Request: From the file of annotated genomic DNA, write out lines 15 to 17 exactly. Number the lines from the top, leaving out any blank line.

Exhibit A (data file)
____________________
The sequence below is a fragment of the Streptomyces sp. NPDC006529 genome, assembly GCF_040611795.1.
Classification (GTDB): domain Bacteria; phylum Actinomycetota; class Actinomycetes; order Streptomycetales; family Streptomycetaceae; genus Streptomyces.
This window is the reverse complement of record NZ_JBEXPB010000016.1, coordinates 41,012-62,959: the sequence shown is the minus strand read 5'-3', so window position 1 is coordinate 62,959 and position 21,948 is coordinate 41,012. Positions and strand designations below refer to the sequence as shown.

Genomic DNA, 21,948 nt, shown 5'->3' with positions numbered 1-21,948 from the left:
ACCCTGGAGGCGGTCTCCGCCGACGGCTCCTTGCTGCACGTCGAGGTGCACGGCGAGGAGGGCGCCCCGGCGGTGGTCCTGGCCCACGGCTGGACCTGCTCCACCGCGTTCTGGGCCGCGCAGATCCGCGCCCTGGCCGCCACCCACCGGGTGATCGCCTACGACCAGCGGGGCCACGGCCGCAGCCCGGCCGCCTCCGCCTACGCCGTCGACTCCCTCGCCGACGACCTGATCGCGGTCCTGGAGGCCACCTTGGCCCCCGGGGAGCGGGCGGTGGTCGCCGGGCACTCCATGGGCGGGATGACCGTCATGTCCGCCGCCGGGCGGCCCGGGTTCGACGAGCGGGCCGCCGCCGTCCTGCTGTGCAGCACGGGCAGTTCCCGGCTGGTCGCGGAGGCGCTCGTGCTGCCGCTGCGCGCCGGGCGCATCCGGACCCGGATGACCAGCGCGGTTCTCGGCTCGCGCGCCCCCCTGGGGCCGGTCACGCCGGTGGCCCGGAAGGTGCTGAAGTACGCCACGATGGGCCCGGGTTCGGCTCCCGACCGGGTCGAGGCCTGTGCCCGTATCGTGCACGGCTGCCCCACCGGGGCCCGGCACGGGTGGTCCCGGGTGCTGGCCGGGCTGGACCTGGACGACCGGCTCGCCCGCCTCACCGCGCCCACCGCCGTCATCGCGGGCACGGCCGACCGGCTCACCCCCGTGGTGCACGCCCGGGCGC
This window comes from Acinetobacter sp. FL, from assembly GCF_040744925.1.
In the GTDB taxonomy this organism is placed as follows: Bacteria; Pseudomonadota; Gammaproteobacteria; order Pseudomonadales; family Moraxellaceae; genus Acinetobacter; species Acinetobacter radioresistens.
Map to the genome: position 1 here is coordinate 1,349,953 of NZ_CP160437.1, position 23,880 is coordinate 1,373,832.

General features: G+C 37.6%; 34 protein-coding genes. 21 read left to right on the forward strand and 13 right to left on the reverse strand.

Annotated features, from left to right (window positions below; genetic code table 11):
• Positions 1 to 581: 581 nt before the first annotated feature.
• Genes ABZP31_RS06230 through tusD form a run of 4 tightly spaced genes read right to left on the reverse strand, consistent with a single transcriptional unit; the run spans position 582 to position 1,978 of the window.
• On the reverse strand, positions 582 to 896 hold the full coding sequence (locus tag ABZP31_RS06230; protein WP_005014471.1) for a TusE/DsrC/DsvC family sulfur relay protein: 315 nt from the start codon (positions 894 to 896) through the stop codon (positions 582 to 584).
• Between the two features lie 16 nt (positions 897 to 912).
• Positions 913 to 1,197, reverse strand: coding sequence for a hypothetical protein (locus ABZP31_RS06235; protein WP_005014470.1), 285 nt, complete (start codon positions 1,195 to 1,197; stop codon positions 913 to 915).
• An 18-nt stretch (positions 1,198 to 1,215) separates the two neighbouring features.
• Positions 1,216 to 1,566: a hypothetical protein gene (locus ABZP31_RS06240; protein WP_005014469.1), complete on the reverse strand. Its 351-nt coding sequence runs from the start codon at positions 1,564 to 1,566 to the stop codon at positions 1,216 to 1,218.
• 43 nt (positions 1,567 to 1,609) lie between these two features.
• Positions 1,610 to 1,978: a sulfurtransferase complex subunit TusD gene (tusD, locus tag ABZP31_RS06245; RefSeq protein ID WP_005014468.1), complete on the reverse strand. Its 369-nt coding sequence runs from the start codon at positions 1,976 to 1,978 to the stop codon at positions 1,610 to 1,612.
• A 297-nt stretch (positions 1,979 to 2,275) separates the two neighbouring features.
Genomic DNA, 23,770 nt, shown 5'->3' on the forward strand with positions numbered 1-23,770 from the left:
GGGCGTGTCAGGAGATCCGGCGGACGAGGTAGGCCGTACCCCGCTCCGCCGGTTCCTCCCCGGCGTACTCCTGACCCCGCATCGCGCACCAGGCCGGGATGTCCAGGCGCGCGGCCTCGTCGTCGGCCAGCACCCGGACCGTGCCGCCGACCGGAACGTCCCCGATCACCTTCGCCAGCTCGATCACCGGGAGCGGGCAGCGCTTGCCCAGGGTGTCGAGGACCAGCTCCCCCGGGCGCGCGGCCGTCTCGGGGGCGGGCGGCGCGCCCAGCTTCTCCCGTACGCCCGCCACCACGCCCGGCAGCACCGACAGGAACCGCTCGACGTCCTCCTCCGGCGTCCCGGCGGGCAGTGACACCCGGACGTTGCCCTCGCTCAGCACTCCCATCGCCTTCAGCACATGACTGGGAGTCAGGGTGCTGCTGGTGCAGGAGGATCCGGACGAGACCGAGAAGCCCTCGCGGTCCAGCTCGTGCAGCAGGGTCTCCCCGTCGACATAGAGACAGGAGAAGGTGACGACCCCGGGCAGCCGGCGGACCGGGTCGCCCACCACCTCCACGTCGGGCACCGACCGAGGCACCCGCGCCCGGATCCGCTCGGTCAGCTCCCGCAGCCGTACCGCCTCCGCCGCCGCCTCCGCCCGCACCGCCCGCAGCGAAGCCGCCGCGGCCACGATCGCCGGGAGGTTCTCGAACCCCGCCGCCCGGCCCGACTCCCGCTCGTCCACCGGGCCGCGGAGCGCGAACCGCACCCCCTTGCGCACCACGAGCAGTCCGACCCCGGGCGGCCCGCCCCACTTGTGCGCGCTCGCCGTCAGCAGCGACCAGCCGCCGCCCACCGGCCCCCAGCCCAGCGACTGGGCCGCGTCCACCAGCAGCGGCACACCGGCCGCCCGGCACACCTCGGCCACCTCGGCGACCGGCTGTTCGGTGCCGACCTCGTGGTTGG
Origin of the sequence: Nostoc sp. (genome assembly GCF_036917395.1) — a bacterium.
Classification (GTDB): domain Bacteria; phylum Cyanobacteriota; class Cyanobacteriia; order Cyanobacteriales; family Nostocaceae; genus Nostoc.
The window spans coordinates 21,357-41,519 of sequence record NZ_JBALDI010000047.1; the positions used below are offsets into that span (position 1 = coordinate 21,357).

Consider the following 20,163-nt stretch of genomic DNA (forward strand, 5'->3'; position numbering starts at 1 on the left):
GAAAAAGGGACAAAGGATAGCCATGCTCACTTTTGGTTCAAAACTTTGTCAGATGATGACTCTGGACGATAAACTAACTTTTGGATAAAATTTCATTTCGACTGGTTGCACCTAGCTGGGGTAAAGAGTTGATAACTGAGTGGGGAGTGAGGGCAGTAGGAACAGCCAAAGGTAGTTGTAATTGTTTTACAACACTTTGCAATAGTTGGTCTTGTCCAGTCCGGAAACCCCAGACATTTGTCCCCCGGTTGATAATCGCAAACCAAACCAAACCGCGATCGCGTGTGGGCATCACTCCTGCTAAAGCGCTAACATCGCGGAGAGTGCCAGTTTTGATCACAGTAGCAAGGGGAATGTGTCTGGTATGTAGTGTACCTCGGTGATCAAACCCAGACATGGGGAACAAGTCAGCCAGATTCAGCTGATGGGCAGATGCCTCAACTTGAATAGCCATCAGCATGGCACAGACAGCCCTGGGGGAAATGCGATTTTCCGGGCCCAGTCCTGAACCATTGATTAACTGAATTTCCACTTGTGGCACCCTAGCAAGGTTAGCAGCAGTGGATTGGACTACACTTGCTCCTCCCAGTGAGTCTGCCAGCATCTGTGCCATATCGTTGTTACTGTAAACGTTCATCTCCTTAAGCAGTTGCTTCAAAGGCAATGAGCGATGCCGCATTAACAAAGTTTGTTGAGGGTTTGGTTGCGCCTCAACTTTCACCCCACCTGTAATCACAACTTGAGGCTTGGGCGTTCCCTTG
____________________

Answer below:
• Positions 913 to 1,197, reverse strand: coding sequence for a hypothetical protein (locus ABZP31_RS06235; protein WP_005014470.1), 285 nt, complete (start codon positions 1,195 to 1,197; stop codon positions 913 to 915).
• An 18-nt stretch (positions 1,198 to 1,215) separates the two neighbouring features.
• Positions 1,216 to 1,566: a hypothetical protein gene (locus ABZP31_RS06240; protein WP_005014469.1), complete on the reverse strand. Its 351-nt coding sequence runs from the start codon at positions 1,564 to 1,566 to the stop codon at positions 1,216 to 1,218.